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Archive for August 5th, 2007

Since I live beside a green belt, one of my markers of the year is when this year’s crop of newly-fledged crows become independent. The Vancouver area is in the middle of the season now, and it never fails to entertain me.

The first sign that the baby crows have left the nest is the echo of their plaintive cries as they try to convince their parents to regurgitate for them. The more aggressive of the babies go so far as to push themselves underneath their parents’ beaks. At first, many of the adults oblige, but, after a week or two, they keep their beaks resolutely shut, no matter how the babies position themselves. Once, I even saw an adult thrown off balance by a baby’s insistence. And there’s always a few parents who do their best to lose junior at this stage.

Eventually, though, the young ones grudgingly accept their independence. They come together in groups of four to twelve birds, all identifiable as young ones by the narrowness of their bodies and their slightly shrill cries. Like human teenagers, they tend to do everything together, the flock chasing after one who has sighted something that’s possibly edible and squabbling as they brush against each other in midflight or land too close together. They seem to congregate where the food is plentiful, such a shopping mall, and, for a few months at any rate, their elders seem to cede such places to them.

At this stage, the young crows are clumsy – which isn’t surprising, considering how fast most birds grow in their first few months. They simply haven’t had time to learn coordination in the middle of their constant growth. Frequently, they’ll try to land on a branch too small for their weight, and lose their footing as the branch whips up and down. They haven’t learned, either, to coordinate hopping along the ground and keeping an eye out around them, so they sometimes trip themselves.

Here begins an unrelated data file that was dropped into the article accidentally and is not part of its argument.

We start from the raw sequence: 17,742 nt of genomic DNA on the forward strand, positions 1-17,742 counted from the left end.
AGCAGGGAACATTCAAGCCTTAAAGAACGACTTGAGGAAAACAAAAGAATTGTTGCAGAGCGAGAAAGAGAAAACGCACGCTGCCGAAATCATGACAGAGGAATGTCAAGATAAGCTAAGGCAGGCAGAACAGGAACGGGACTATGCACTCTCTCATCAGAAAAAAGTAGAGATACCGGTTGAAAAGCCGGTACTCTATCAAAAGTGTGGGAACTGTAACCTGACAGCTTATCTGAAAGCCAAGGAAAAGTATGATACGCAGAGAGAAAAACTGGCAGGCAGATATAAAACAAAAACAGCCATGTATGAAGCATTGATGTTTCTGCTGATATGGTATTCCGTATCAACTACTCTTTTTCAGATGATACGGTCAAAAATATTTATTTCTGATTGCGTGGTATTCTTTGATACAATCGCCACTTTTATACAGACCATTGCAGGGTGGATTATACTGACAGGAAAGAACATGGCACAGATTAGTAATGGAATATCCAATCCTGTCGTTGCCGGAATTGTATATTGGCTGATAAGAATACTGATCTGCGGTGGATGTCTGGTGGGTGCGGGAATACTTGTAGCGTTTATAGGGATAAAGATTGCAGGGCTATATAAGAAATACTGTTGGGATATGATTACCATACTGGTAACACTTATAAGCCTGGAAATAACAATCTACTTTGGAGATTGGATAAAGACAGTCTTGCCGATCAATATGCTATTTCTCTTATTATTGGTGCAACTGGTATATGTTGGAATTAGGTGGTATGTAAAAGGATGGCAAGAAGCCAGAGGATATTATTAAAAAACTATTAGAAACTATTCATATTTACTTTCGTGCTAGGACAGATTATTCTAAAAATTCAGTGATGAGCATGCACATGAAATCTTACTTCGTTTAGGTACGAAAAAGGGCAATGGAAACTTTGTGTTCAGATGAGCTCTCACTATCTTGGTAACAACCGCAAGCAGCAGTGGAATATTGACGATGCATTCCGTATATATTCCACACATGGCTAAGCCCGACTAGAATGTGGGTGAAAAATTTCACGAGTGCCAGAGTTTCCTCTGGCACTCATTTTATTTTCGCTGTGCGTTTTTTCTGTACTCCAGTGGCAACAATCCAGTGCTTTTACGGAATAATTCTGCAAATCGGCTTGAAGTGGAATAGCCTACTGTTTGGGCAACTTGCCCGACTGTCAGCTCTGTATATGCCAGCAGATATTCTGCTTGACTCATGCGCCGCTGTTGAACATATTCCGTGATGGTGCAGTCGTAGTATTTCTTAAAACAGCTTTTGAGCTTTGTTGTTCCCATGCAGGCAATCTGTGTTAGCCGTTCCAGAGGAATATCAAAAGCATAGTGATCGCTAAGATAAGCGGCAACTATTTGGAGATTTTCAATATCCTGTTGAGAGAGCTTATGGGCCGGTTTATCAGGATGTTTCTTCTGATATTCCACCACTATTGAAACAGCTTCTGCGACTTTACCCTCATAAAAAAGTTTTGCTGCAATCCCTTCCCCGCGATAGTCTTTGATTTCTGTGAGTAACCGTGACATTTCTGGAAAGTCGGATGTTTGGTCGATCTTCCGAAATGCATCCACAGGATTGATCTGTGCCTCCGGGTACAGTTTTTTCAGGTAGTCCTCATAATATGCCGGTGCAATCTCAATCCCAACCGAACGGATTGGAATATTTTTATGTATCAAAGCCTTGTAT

Unfortunately, too, they don’t understand cars, and some of them always die each year before they can learn. However, crows are adaptable enough that many of them learn quickly enough to survive. In another month or so, they’ll have left their small flocks for the great host of crows that roosts about six or seven miles from where I live, and become at least tentative adults.

Many people despite crows as vermin, and no doubt I would feel the same if I were a farmer. But as an urbanite, I find myself impressed by how adaptable crows can be to human changes to the environment. Whatever else you can say, crows are survivors, and I always enjoy their first self-taught lessons in how to get on in the world.

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